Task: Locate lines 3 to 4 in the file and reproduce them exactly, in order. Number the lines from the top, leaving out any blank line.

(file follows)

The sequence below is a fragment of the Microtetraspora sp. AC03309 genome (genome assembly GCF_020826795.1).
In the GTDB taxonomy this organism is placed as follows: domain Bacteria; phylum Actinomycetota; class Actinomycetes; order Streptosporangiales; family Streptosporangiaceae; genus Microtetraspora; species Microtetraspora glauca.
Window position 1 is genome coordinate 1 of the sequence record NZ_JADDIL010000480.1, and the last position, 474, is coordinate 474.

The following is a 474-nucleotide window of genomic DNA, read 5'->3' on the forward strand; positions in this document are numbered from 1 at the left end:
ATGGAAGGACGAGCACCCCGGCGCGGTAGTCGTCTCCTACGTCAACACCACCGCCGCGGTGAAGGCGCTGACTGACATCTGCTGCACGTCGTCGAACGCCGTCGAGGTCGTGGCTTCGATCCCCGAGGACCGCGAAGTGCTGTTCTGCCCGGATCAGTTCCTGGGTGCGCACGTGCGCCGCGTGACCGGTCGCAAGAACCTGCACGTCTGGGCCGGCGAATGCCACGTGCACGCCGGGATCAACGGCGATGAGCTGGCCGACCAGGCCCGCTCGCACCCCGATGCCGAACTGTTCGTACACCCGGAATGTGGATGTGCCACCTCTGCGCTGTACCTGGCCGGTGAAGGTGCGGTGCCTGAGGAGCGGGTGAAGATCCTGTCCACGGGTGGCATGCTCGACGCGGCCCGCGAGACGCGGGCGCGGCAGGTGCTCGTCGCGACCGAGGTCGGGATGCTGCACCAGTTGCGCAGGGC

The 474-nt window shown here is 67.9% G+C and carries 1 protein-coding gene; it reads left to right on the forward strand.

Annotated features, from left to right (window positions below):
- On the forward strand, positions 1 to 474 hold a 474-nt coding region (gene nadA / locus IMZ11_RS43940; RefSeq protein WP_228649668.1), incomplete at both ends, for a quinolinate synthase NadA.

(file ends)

Window position 1 is genome coordinate 1 of the sequence record NZ_JADDIL010000480.1, and the last position, 474, is coordinate 474.

The following is a 474-nucleotide window of genomic DNA, read 5'->3' on the forward strand; positions in this document are numbered from 1 at the left end: